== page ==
North Lake School was rocked by an unfortunate, yet innocent transgression this past week, forcing its playoff-appearing baseball team to forfeit its 12-11 playoff win from Tuesday, May 14, in addition to all but one of its regular season games.
The Cowboys were forced to declare students ineligible for competition per rule 8.5 of the Oregon School Activities Association, which deals with school representation and student grades.
OSAA officials would not specify which statute was specifically violated, directing questions to the school in question. North Lake was cautious not to divulge information that would point to the student or students’ names, but Supt. David Kerr, whose first official day on the job was April 22, did state that the forfeitures were a result of numerous erroneous assumptions; assumptions made by the school(s) involved and parents.
Coach Dan Ward said it was brought to his attention early on game day that the student or students in question had not yet registered with the Lake County ESD, which deemed them ineligible.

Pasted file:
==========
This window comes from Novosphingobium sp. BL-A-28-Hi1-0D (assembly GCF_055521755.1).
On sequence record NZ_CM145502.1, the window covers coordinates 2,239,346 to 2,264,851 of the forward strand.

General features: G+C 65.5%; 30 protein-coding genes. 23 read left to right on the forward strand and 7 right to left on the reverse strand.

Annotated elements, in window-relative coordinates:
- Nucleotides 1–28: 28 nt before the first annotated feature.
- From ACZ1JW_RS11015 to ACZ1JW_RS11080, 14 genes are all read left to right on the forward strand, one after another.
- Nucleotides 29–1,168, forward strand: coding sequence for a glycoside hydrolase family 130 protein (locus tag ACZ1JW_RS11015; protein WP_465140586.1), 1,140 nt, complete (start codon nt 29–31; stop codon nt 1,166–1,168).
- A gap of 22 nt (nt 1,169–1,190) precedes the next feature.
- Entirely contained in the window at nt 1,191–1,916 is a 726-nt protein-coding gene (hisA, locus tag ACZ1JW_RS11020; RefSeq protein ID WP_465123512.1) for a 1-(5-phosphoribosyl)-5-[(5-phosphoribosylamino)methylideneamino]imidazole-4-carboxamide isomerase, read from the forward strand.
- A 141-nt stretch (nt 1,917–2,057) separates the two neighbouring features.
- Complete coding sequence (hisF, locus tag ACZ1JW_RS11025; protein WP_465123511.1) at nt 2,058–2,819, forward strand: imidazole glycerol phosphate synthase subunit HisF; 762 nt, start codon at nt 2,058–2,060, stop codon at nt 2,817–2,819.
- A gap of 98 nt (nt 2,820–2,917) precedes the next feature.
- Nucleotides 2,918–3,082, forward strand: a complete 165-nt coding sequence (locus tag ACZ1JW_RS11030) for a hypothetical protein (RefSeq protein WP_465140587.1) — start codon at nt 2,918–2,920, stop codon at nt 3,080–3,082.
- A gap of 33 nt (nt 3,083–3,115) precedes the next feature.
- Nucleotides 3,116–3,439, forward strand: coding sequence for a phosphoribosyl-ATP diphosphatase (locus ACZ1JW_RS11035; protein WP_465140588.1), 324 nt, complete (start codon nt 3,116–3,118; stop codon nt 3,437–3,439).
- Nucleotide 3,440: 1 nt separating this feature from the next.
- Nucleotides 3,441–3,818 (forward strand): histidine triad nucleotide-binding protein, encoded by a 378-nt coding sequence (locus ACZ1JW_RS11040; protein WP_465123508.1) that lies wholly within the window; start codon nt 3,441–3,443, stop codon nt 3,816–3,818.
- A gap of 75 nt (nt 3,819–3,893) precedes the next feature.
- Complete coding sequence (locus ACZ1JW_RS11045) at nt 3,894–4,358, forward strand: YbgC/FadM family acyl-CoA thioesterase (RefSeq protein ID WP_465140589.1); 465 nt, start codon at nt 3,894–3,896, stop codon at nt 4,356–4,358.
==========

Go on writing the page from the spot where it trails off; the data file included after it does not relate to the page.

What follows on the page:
That was later confirmed and the playoff win that would have sent North Lake onto the next round was then forfeited.
Since the OSAA is in the middle of redistricting, they sent out questionnaires to classify enrollment. They were due back by May 31, and their goal is to determine the average daily membership of each school, which is then used to determine what classification the school will fall under.
The list revealed a rules violation, which led to the discovery of student(s) ineligibility.
According to Ward, nobody ever checked on the student or students’ statuses. Ward reported the violation to the OSAA after having the information confirmed on the morning of Wednesday, May 15. “If people do their jobs, things go well,” he said. “But mistakes were made and my boys paid the price.”
When news of ineligibility trickled down the brass, Kerr called for a team meeting with both coaches present, and informed the team. Tempers flared, feelings were hurt and a few students even stormed out.
“It’s very upsetting, and the boys are very upset,” said Ward. “This should have been checked during the basketball season.”